This is kind of problem is also consistent in the health sector. In a New England Journal of Medicine article published on 15 March 2019, researchers of the Framington Heart Study showed the risk and capability of AI algorithms to demonstrate bias. The research used AI to predict the risk of cardiovascular occurrences in non-white populations and the results demonstrated bias in both over- and underestimations of risk.
People's lives are at stake through the products of 4IR. And, beyond the glitter of Sophia The Robot and the New Generation Kiosks at companies like McDonalds, there is a community that is not being intentional about being inclusive and rather duplicating structural socio inequalities that implicates another.
Data bias does only one thing, it mirrors what is socially ingrained, which means that it lies and tells a partial truth, of which is not meant for consumption by those who produce it.
Dismantling the Structural Bias
The call for inclusive economies goes beyond teaching young, black girls how to code and having strictly women only data science clubs. Practices like hiring more diverse teams leads to impactful and informed product creation and is a good contribution to mitigate prejudice algorithms and encourage more accurate data on a model. A sub-division of AI, Natural Language Programming (NLP) is a study that is concerned with the processing of computers and human natural languages, and can be used as a great example and opportunity for the necessity of the inclusive call in the sector. Translating open source of data sets in different parts of the world requires an understanding of the language being translated so that we can not only have Siri being able to understand my instructions in English but also the opportunity to preserve and digitise languages like the Khoi which are diminishing, mostly because, especially with African languages, the impartation of language happens orally. A great example of this opportunity is Ajala Studios, which a Nigerian startup that builds natural language and speech processing applications for African languages, which means that they can too synthesize speech from African languages presented as digitized text, a gap that’s mostly recognises Western accents, voices and names.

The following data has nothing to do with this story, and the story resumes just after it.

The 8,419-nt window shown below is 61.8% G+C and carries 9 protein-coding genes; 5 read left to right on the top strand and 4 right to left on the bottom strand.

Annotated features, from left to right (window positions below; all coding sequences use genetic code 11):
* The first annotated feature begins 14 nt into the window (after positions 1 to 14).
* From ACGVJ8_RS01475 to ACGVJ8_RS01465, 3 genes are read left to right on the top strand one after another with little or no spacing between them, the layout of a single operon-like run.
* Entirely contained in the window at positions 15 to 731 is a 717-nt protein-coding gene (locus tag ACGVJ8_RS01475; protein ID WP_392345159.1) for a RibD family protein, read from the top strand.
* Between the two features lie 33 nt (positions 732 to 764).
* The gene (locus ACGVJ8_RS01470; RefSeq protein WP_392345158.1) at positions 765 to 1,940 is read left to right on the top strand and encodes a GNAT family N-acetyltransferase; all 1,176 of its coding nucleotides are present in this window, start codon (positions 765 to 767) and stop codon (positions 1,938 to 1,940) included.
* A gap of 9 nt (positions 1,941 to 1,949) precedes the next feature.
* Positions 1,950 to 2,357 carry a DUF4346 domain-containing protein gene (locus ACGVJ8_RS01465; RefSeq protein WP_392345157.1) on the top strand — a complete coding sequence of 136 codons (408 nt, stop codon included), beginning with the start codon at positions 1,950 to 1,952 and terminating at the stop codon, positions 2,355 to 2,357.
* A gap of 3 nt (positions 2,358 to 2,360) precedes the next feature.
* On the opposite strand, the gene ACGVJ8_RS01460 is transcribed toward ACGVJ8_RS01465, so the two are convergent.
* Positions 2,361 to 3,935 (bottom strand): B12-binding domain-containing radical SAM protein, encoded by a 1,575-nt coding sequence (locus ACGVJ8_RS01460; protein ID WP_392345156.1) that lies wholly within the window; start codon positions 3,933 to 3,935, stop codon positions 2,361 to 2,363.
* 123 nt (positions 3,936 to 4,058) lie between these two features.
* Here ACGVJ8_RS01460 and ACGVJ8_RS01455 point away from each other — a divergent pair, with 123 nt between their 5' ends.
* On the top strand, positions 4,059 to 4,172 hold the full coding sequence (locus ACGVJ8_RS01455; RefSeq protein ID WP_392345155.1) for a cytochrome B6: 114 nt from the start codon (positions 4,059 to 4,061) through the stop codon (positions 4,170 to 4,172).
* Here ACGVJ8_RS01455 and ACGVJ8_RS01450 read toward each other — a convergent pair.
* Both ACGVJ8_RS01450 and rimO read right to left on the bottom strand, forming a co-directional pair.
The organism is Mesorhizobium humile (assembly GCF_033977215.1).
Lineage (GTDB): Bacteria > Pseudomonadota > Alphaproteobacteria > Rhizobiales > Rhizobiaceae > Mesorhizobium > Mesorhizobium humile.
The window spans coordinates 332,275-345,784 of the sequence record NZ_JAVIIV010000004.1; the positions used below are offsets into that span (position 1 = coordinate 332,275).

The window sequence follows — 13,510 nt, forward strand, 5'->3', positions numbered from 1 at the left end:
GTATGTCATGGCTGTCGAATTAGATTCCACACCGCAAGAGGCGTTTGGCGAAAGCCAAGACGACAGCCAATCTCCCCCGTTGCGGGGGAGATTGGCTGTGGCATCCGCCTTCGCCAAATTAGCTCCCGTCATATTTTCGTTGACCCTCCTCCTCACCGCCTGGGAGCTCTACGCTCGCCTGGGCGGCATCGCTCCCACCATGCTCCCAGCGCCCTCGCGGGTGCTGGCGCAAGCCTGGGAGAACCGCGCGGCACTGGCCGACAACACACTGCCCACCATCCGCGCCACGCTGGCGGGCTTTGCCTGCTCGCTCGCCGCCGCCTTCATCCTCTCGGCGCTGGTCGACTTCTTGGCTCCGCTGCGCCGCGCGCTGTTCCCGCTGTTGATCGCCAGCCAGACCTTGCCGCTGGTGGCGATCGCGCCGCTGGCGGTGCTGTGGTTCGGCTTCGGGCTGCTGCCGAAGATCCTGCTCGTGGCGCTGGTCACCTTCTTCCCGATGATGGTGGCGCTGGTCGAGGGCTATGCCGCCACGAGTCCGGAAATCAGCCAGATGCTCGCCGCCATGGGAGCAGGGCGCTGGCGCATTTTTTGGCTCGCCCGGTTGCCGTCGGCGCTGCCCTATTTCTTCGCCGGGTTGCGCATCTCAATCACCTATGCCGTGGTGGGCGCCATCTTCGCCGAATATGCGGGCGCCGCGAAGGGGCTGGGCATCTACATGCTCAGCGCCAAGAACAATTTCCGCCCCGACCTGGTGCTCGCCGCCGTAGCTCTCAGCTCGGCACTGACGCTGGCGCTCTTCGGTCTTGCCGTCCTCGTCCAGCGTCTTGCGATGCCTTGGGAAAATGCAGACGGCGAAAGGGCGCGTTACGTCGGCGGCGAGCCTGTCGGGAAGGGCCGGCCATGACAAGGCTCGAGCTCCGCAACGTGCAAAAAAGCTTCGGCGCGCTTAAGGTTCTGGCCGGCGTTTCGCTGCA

The responsibility of creating these opportunities is also a shared responsibility, especially with the public sector. Governments in both developed and developing markets need to invest more in Research and Development (R&D) and in the social concept of open innovation (engaging the public with the data) especially as the impact of this investment is quite telling. And although it is a long term investment, the return on this investment is worthwhile. Researchers from the United Kingdom (UK) and Saudi Arabia looked at 40 Asian counties and how their spend on R&D lead to the production of quality research publications across sciences and social sciences; and with more research in the UK showing the positive impact that public investment has in the increment of private sector investment and in attracting foreign direct investment. Through this R&D investment and its impact in the knowledge economy, it also presents an opportunity to lead to more computational intelligence and feeding it the missing data, and the greater economic impact through the indicator of Gross Domestic Product (GDP).